The latest forecast from International Data Corporation (IDC), indicates that the global technology consulting firm has been gauging the Iranian ICT market’s prospects since the announcement in July of a Joint Comprehensive Plan of Action (JCPOA) between Iran and the so-called P5+1 countries, and it believes the lifting of various US, United Nations, and European Union sanctions has the potential to shake up the dynamics of the META ICT market.
“While final approvals are still needed from the International Atomic Energy Agency (IAEA), the lifting of sanctions on Iran will open up a large market of nearly 80 million people and drive huge demand for consumer IT solutions,” says Jyoti Lalchandani, group vice-president and regional managing director of IDC Middle East, Africa, and Turkey. “At present, the supply of consumer hardware to Iran is largely driven by re-exports from resellers in the UAE, but the easing of sanctions will enable vendors to start building official channel ecosystems in Iran, ultimately leading to a decline in the import of gray market goods.”
IDC expects demand for enterprise hardware in Iran to be fueled by the public, telecommunications, energy, finance, and manufacturing sectors. The need to scale up and modernise the country’s existing infrastructure landscape will drive demand for integrated systems, while businesses may choose to leapfrog and build out more optimised, software-defined data centres. Iran currently has a flourishing marketplace for locally assembled enterprise products and IDC expects this space to be negatively impacted as a wave of new legal entrants take their place in the market.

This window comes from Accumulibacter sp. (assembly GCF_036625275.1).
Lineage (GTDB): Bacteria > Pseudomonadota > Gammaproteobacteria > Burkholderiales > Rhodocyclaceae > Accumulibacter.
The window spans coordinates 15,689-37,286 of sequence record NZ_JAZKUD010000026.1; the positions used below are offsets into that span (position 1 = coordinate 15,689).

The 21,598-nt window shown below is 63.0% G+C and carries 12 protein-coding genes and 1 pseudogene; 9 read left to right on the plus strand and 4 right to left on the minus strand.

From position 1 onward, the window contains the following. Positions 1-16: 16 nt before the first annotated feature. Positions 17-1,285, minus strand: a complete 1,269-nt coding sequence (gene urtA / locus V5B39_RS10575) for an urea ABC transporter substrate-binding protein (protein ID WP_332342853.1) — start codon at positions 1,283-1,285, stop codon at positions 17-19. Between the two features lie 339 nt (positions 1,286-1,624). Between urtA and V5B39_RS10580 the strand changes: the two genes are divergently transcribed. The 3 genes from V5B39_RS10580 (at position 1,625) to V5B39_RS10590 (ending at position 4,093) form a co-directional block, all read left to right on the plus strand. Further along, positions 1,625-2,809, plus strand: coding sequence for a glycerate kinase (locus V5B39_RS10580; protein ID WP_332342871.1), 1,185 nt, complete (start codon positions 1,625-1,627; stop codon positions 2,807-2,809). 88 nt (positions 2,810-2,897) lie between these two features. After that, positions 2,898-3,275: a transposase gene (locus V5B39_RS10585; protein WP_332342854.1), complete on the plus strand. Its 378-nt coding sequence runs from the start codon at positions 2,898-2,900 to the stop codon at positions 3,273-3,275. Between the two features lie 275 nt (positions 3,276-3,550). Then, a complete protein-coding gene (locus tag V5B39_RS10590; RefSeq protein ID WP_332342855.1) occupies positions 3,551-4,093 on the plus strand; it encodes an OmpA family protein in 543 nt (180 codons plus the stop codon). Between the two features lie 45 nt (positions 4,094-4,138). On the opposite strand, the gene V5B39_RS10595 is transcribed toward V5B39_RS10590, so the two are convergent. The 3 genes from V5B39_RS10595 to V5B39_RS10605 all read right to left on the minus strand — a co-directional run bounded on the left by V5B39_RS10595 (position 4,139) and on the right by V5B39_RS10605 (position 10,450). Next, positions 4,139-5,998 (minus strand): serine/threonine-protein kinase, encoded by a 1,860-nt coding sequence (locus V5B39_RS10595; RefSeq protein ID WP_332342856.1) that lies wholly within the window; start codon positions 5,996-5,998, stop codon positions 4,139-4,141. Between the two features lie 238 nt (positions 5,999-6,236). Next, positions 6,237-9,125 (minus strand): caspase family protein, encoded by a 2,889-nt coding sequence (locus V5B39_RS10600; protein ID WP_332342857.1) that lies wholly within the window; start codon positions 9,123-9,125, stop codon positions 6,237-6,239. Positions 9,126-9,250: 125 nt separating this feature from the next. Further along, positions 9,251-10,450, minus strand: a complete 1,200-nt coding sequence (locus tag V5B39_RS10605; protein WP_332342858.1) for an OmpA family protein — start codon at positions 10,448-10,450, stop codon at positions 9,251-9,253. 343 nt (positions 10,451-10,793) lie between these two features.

From a software perspective, IDC expects the market to be driven by major transformation projects within the government, telecommunications, transportation, financial services, and manufacturing sectors. The initial focus of these software projects will be on business process optimisation, which will drive demand for enterprise resource management, customer relationship management, supply chain management, and operations and manufacturing applications, as well as for databases and integration middleware, business analytics, and enterprise mobility solutions.
“Once sanctions have been terminated, Iran can move forward in leveraging ICT to transform industries across the country,” continues Lalchandani. “The extent of these projects will depend largely on whether global oil prices rebound in the coming years. If they do, the increase in petrodollar revenues will help drive considerable transformation initiatives in the public sector, as well as significant modernisation efforts across the energy, manufacturing, telecommunications, finance, transportation, and retail verticals. This will fuel strong demand for enterprise hardware, software, and IT services, with Iran having the potential to overtake South Africa by 2019 to become the second-largest ICT market in the META region behind Saudi Arabia.”